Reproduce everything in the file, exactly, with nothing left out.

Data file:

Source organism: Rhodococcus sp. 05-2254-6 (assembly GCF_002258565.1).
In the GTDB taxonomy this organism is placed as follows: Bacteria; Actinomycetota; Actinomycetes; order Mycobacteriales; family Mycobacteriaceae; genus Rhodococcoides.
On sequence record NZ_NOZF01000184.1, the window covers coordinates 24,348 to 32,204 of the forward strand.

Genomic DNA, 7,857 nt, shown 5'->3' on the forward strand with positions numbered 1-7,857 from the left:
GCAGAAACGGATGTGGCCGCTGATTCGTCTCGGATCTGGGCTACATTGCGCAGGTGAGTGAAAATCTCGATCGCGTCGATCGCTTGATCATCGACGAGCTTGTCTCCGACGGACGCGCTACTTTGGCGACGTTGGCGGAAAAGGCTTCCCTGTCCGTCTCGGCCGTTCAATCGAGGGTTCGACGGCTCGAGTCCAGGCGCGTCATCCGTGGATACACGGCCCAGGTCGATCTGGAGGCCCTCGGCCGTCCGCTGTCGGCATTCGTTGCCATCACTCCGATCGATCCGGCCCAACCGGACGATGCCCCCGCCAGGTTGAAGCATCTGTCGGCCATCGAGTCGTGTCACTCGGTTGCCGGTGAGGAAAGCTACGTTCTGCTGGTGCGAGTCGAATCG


Source organism: Rhodococcus sp. 05-2254-6 (assembly GCF_002258565.1).
In the GTDB taxonomy this organism is placed as follows: Bacteria; Actinomycetota; Actinomycetes; order Mycobacteriales; family Mycobacteriaceae; genus Rhodococcoides.
On sequence record NZ_NOZF01000184.1, the window covers coordinates 24,348 to 32,204 of the forward strand.

Genomic DNA, 7,857 nt, shown 5'->3' on the forward strand with positions numbered 1-7,857 from the left:
GCAGAAACGGATGTGGCCGCTGATTCGTCTCGGATCTGGGCTACATTGCGCAGGTGAGTGAAAATCTCGATCGCGTCGATCGCTTGATCATCGACGAGCTTGTCTCCGACGGACGCGCTACTTTGGCGACGTTGGCGGAAAAGGCTTCCCTGTCCGTCTCGGCCGTTCAATCGAGGGTTCGACGGCTCGAGTCCAGGCGCGTCATCCGTGGATACACGGCCCAGGTCGATCTGGAGGCCCTCGGCCGTCCGCTGTCGGCATTCGTTGCCATCACTCCGATCGATCCGGCCCAACCGGACGATGCCCCCGCCAGGTTGAAGCATCTGTCGGCCATCGAGTCGTGTCACTCGGTTGCCGGTGAGGAAAGCTACGTTCTGCTGGTGCGAGTCGAATCG